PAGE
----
Hole Lotta Love over forgotten Hull landmark that sparked civil war

Kirsten Simister, keeper of art at the Ferens Gallery, Hull with George Arnald's painting of Charles I demanding entrance to the city's Beverley Gate in 1642
Kirsten Simister, keeper of art at the Ferens Gallery, Hull with George Arnald's painting of Charles I demanding entrance to the city's Beverley Gate in 1642
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Shoppers barely give it a glance as they pass by.

But people are now rallying to the defence of the litter-strewn hole in the centre of Hull where King Charles I was famously refused entry by Sir John Hotham, sparking the English Civil War.

Beverley Gate at the top of Whitefriargate in Hull

Beverley Gate at the top of Whitefriargate in Hull

Some 17,000 people responded to a consultation over a £19m upgrade of the centre, many commenting on plans to bury Beverley Gate - which some call the “birthplace of Parliamentary democracy” and mark the spot with a couple of poles and a sculpture nearby.

Around 2,500 people objected in a petition to Hull Council concerned that the plan does not do justice to the place. But now new proposals from Historic England may go some way to allay concerns.

While the heritage watchdog supports burying the gate, seen as a barrier preventing people from visiting struggling Whitefriargate and the rest of the Old Town, they want people to appreciate more of the town’s buried, but remarkably intact, walls. As they point out, Yorkshire had two walled cities - with Hull getting nowhere near the recognition York does.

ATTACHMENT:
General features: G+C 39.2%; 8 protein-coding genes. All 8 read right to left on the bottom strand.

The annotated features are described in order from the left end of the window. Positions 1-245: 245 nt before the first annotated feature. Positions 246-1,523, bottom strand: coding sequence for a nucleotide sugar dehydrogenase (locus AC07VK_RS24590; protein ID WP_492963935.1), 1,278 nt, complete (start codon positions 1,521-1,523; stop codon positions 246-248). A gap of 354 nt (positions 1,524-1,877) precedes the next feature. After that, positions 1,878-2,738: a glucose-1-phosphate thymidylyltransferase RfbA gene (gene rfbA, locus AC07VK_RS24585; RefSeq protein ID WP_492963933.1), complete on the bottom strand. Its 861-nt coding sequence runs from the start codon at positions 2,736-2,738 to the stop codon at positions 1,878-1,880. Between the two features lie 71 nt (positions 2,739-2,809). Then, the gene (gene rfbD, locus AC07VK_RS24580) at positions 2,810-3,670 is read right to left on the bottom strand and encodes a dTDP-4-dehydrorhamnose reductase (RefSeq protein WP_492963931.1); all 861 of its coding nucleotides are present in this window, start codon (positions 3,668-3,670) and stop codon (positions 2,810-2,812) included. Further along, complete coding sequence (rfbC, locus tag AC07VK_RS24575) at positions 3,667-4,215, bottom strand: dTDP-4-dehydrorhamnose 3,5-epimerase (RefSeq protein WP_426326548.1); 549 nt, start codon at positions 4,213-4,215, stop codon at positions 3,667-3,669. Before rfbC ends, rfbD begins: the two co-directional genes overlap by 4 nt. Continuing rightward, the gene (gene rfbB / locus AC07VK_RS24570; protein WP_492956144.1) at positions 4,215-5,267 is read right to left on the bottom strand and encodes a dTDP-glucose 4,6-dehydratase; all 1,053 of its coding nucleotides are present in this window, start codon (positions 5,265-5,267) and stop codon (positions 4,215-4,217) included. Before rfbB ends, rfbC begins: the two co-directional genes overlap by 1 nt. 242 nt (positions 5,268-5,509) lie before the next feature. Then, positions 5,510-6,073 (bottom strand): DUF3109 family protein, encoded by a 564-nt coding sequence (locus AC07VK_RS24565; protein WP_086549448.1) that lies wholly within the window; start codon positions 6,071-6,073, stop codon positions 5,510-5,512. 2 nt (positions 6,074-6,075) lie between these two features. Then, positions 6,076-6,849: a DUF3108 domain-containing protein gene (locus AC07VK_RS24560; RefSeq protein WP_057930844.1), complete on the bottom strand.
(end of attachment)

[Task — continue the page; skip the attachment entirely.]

They propose putting up an archway marking the site of the Gate “so people would know they were literally walking through the archway which has been the entrance to the city of Hull for 400 years.” They also want to do a dig to find out exactly where the wall was and then mark the line with a series of brick benches.

Trevor Mitchell, planning director for Yorkshire, said: “We think the status quo isn’t worthy, it’s a mess. We accept the argument that it creates a pinch-point between Queen Victoria Square and Whitefriargate. We are worried the Old Town is in slow decline and we want it to thrive. We think a dig would be a fantastic thing to do in the run up to City of Culture that people could watch and take part in. We want to see the whole site better interpreted and we think the best way to do that is to balance the changes to the Gate with a more thorough representation of the wall.”

The 14th century Gate was unearthed in the 1980s after 200 years underground.

But the poor design of its setting has seen it become an embarrassment. As one resident remarked: “Who in Hull knew about Beverley Gate before all this blew up?”

Leader of Hull Council Steve Brady said whatever was put in place had to be thought-provoking: “We have listened to the thousands of views and I think people will be very satisfied with the outcome. There are huge numbers of people who think at the moment it is not appropriate as it is.

“Personally I like the idea of an archway.”

But some remain adamantly opposed to reburial. Local historian Mike Parkinson, who raised the petition, said: “In the same way that Londoners protect the Tower of London we would like to see Beverley Gate protected.” Another, Ron Fairfax thinks rebuilding the gate as close as possible to the original would make an “extraordinary tourist attraction and a shrine for Democrats.”

Lib Dem leader Coun Mike Ross is another for preserving not burying. He said: “We are still calling for a firm commitment that it won’t be filled in. Why not make it so people can see history close up and personal?”